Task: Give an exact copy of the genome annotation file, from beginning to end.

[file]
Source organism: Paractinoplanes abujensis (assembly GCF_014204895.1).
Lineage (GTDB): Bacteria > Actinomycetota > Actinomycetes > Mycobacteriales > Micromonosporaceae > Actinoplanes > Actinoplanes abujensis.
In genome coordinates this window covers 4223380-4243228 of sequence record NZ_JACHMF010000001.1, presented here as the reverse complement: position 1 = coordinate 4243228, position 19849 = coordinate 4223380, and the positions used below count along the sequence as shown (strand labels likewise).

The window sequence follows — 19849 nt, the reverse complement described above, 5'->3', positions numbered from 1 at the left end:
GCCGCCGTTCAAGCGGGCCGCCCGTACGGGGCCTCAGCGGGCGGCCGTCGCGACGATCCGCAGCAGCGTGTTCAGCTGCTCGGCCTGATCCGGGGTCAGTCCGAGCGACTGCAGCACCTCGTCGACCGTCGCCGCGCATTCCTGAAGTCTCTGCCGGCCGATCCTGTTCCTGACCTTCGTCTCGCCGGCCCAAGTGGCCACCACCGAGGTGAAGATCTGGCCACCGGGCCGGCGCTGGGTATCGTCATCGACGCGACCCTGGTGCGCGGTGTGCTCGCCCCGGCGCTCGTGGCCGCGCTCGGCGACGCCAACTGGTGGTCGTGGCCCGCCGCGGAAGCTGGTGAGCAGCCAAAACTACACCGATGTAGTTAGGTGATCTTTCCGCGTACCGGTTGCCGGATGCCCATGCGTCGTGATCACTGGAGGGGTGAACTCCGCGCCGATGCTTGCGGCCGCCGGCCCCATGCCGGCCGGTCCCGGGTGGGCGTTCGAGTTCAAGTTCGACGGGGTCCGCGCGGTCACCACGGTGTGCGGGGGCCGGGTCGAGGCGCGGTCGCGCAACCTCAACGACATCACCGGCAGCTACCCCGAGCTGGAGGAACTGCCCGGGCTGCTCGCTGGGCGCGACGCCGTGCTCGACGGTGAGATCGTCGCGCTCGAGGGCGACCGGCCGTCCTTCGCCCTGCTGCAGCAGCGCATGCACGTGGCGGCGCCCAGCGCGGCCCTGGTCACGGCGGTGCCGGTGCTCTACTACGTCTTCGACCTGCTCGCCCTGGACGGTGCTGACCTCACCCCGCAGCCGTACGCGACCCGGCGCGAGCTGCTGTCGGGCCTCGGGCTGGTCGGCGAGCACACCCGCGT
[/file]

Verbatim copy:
Source organism: Paractinoplanes abujensis (assembly GCF_014204895.1).
Lineage (GTDB): Bacteria > Actinomycetota > Actinomycetes > Mycobacteriales > Micromonosporaceae > Actinoplanes > Actinoplanes abujensis.
In genome coordinates this window covers 4223380-4243228 of sequence record NZ_JACHMF010000001.1, presented here as the reverse complement: position 1 = coordinate 4243228, position 19849 = coordinate 4223380, and the positions used below count along the sequence as shown (strand labels likewise).

The window sequence follows — 19849 nt, the reverse complement described above, 5'->3', positions numbered from 1 at the left end:
GCCGCCGTTCAAGCGGGCCGCCCGTACGGGGCCTCAGCGGGCGGCCGTCGCGACGATCCGCAGCAGCGTGTTCAGCTGCTCGGCCTGATCCGGGGTCAGTCCGAGCGACTGCAGCACCTCGTCGACCGTCGCCGCGCATTCCTGAAGTCTCTGCCGGCCGATCCTGTTCCTGACCTTCGTCTCGCCGGCCCAAGTGGCCACCACCGAGGTGAAGATCTGGCCACCGGGCCGGCGCTGGGTATCGTCATCGACGCGACCCTGGTGCGCGGTGTGCTCGCCCCGGCGCTCGTGGCCGCGCTCGGCGACGCCAACTGGTGGTCGTGGCCCGCCGCGGAAGCTGGTGAGCAGCCAAAACTACACCGATGTAGTTAGGTGATCTTTCCGCGTACCGGTTGCCGGATGCCCATGCGTCGTGATCACTGGAGGGGTGAACTCCGCGCCGATGCTTGCGGCCGCCGGCCCCATGCCGGCCGGTCCCGGGTGGGCGTTCGAGTTCAAGTTCGACGGGGTCCGCGCGGTCACCACGGTGTGCGGGGGCCGGGTCGAGGCGCGGTCGCGCAACCTCAACGACATCACCGGCAGCTACCCCGAGCTGGAGGAACTGCCCGGGCTGCTCGCTGGGCGCGACGCCGTGCTCGACGGTGAGATCGTCGCGCTCGAGGGCGACCGGCCGTCCTTCGCCCTGCTGCAGCAGCGCATGCACGTGGCGGCGCCCAGCGCGGCCCTGGTCACGGCGGTGCCGGTGCTCTACTACGTCTTCGACCTGCTCGCCCTGGACGGTGCTGACCTCACCCCGCAGCCGTACGCGACCCGGCGCGAGCTGCTGTCGGGCCTCGGGCTGGTCGGCGAGCACACCCGCGT